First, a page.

Hello, geeks and geekettes! Let's talk Deadpool.
For anyone that's busy living under their rock, this week, Marvel and 20th Century Fox released Deadpool this weekend after what was apparently a sixteen year journey to production. Deadpool is a Marvel Comics character, known for his edgy humor and tendency to break the fourth wall. And he is glorious to behold. He's become a cultural phenomenon. If there isn't at least one Deadpool cosplay at any given convention, attendees should assume something is wrong. That said, Deadpool is a very controversial character. There is no political correctness in Deadpool. As such, there shouldn't be any surprise that some find him offensive or gratuitous. It comes with the territory of being a walking farce with guns, katanas, and an inability to die. Of course, that always brought on a concerning question for genuine Deadpool fans around the world. How would they do a Deadpool movie? Naturally the only way to do Deadpool any justice would be to make the film R-Rated, yes? Yes, yes, a thousand times yes. Deadpool is not a character that can fit into a PG-13 box and truly shine. There's just one problem with that. Studios like money. They want to make sure as many people will go to see a movie as possible in order to make that money. So considering how much money it takes to make a superhero film in the first place, the thought that a faithful Deadpool movie would ever get made lingered around the ballpark of "slim chance" and "Hell hath frozen over."
But fans have an interesting way of making things happen, it seems. Some two years ago, test footage was leaked revolving around the character, which can be seen here. After Fox's previous debacle with the character in X-Men Origins: Wolverine, and the ensuing backlash, this test footage began to give fans hope that the character wasn't done yet. What came of it was a massive outcry for the film that this test footage was portraying to be made. From there came rumors, buzz, phony confirmations, and Fox pretending that it intentionally released the footage. Eventually the first trailer hit. It was... basically the same as the test footage but not entirely CG. The rallying cry of the people (and the passionate people who wanted to work on the thing) made the movie happen. And the one resounding sigh of relief? It was Rated R, as it was always meant to be.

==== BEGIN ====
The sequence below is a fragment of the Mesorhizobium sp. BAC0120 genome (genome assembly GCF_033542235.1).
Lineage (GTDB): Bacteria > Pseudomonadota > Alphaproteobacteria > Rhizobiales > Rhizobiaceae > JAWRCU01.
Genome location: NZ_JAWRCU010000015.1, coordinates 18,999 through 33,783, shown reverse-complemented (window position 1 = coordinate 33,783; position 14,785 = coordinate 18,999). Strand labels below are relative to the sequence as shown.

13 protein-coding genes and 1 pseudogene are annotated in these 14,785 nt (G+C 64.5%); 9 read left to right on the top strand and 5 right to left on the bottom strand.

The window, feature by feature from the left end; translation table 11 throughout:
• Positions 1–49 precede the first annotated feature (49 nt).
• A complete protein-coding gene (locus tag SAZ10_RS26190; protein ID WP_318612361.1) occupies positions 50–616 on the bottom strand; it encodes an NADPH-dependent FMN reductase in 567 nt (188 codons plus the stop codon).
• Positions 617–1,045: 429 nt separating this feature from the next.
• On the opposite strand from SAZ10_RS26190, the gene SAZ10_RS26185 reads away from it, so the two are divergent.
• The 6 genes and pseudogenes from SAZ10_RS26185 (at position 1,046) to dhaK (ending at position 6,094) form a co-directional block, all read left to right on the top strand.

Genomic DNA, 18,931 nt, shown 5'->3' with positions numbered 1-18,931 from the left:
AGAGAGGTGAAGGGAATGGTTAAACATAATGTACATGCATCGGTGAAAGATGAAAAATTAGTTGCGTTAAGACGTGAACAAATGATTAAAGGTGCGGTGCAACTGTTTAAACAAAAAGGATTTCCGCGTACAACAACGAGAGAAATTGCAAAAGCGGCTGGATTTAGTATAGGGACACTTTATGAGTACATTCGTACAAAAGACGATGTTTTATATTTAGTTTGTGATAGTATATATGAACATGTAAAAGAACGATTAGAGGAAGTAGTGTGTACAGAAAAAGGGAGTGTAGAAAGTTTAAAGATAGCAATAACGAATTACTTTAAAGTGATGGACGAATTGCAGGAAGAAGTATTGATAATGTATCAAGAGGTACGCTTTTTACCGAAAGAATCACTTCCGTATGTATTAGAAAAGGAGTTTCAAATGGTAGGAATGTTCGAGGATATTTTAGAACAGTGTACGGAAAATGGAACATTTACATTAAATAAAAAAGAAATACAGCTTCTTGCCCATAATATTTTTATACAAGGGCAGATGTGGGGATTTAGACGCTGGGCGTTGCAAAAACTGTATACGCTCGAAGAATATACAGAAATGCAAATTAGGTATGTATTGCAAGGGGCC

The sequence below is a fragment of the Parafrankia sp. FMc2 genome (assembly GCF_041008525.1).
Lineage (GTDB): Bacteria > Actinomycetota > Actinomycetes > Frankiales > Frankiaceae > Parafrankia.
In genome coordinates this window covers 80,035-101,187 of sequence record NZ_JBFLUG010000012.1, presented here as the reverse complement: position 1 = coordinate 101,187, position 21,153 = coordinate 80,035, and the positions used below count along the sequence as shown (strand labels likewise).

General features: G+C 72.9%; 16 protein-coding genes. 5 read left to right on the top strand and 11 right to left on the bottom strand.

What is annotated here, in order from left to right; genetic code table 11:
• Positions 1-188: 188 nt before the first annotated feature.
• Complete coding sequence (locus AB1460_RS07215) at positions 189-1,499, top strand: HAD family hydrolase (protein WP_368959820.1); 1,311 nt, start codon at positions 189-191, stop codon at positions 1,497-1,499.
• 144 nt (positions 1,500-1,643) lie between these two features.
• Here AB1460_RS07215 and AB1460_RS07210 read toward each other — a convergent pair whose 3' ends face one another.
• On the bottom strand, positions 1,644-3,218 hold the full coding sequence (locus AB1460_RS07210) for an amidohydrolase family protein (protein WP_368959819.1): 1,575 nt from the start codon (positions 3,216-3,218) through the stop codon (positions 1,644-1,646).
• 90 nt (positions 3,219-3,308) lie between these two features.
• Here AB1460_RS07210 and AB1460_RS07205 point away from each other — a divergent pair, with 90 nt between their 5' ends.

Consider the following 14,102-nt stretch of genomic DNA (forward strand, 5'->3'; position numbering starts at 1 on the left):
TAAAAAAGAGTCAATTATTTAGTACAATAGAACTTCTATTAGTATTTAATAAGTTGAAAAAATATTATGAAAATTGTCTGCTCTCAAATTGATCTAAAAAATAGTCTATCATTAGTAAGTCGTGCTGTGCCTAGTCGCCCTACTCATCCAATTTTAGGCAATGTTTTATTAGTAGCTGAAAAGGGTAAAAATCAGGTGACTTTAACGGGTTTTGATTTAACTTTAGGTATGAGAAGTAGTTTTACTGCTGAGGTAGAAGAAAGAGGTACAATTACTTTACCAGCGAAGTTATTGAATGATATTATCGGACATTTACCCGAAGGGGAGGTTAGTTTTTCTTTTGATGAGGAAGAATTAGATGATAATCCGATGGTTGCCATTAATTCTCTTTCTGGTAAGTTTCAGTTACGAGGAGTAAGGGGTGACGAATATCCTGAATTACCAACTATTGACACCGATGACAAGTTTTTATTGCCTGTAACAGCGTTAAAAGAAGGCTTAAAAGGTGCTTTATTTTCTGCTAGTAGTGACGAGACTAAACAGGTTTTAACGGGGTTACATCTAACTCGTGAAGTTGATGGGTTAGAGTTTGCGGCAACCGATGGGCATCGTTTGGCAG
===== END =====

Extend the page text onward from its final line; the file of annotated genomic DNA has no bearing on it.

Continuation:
But as the movie drew closer, many were skeptical that it might be Deadpool's final hoorah upon the big screen already. So much for that. Comic Book Resources reports that Deadpool unsurprisingly shattered the February Box Office record for biggest Friday opening, previously held by Fifty Shades of Grey. In fact, IGN reports that the film has the biggest opening day weekend ever for an R-Rated movie. Not only is the film successful from a financial standpoint, but it currently has an 8.8 on IMDB and an 80% on Rotten Tomatoes (as well as a more modest 64% on MetaCritic). Granted, neither are the End-all Be-all of cinema analysis (seeing as such a thing can't exist, just by definition of the word "subjective"), but they don't hurt. I, personally, thought that the movie was very enjoyable. Colossus was a bit ham-fisted for my tastes, but I digress.
So what does this mean for the Merc with the Mouth? I have no idea. I'm not psychic. But we can all hope that it means Fox, and studios in general, won't shy away from R movies just for the sake of making a buck. If a film should be an R, let the writers make it an R. Don't try to pull punches for the sake of money or political correctness, diluting what the content's supposed to be about. After all, this did exceptionally well for Fox and it'd be a shame for them not to learn from it. But with that said, one thing it clearly means is that the film is getting a sequel. I mean, for crying out loud, the thing was announced before this film was even released. Even if they didn't learn their lesson from an ethics standpoint, they certainly learned that an R Movie can make money. So maybe this time Fox will be willing to throw a little more money Deadpool's way and continue giving him the treatment he's due.
That's all for now, geeks and geekettes. As usual, keep up the awesome and thanks for reading. Take care.